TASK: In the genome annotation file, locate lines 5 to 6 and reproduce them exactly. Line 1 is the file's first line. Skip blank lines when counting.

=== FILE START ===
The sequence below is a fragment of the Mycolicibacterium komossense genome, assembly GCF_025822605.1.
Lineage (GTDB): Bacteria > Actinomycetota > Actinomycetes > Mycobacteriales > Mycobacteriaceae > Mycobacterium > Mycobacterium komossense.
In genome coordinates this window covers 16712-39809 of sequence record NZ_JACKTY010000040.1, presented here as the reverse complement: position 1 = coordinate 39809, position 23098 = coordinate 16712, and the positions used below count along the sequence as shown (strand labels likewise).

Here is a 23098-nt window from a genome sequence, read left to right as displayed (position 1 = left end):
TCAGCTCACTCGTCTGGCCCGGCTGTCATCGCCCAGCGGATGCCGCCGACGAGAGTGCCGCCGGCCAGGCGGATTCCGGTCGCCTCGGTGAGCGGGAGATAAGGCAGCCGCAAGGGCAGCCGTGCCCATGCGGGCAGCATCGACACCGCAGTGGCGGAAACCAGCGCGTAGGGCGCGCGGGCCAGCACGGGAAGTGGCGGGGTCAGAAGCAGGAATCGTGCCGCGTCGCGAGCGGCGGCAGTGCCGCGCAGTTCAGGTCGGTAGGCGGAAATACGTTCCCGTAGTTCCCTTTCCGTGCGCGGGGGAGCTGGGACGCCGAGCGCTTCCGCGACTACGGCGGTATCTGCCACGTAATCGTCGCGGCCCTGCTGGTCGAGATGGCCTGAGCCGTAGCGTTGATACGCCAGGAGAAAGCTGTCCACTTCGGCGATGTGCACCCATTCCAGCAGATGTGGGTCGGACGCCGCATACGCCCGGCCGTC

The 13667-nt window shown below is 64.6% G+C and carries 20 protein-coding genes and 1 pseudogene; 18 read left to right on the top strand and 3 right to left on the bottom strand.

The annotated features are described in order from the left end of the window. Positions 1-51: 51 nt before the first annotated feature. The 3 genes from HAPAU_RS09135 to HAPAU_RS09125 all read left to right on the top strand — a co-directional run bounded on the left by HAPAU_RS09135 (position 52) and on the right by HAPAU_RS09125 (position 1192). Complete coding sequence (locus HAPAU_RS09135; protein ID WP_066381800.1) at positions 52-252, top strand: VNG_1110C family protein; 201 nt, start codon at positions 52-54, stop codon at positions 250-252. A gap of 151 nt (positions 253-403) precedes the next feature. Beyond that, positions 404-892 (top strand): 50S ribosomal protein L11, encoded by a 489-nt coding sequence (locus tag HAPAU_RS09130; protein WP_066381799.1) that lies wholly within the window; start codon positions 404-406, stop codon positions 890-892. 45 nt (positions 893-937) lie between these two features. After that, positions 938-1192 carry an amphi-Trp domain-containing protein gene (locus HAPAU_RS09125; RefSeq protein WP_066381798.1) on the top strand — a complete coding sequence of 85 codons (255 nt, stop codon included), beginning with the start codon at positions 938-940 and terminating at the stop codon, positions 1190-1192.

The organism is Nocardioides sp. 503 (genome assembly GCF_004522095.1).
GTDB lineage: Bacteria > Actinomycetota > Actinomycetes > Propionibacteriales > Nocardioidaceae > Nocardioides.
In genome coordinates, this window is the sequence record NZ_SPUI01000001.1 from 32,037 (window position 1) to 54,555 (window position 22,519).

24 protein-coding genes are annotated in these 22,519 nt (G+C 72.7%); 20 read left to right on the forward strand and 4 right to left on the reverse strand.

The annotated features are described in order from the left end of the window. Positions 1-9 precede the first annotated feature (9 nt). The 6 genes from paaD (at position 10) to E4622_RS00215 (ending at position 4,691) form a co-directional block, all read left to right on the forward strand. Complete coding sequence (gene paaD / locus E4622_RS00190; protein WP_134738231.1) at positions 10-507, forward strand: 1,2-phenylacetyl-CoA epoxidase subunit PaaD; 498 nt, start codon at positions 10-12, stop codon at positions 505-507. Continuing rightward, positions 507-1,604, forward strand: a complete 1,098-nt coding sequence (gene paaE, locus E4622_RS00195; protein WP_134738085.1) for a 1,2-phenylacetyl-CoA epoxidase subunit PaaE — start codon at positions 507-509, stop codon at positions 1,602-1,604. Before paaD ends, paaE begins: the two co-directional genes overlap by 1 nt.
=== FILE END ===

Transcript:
TCAGCTCACTCGTCTGGCCCGGCTGTCATCGCCCAGCGGATGCCGCCGACGAGAGTGCCGCCGGCCAGGCGGATTCCGGTCGCCTCGGTGAGCGGGAGATAAGGCAGCCGCAAGGGCAGCCGTGCCCATGCGGGCAGCATCGACACCGCAGTGGCGGAAACCAGCGCGTAGGGCGCGCGGGCCAGCACGGGAAGTGGCGGGGTCAGAAGCAGGAATCGTGCCGCGTCGCGAGCGGCGGCAGTGCCGCGCAGTTCAGGTCGGTAGGCGGAAATACGTTCCCGTAGTTCCCTTTCCGTGCGCGGGGGAGCTGGGACGCCGAGCGCTTCCGCGACTACGGCGGTATCTGCCACGTAATCGTCGCGGCCCTGCTGGTCGAGATGGCCTGAGCCGTAGCGTTGATACGCCAGGAGAAAGCTGTCCACTTCGGCGATGTGCACCCATTCCAGCAGATGTGGGTCGGACGCCGCATACGCCCGGCCGTC

The 13667-nt window shown below is 64.6% G+C and carries 20 protein-coding genes and 1 pseudogene; 18 read left to right on the top strand and 3 right to left on the bottom strand.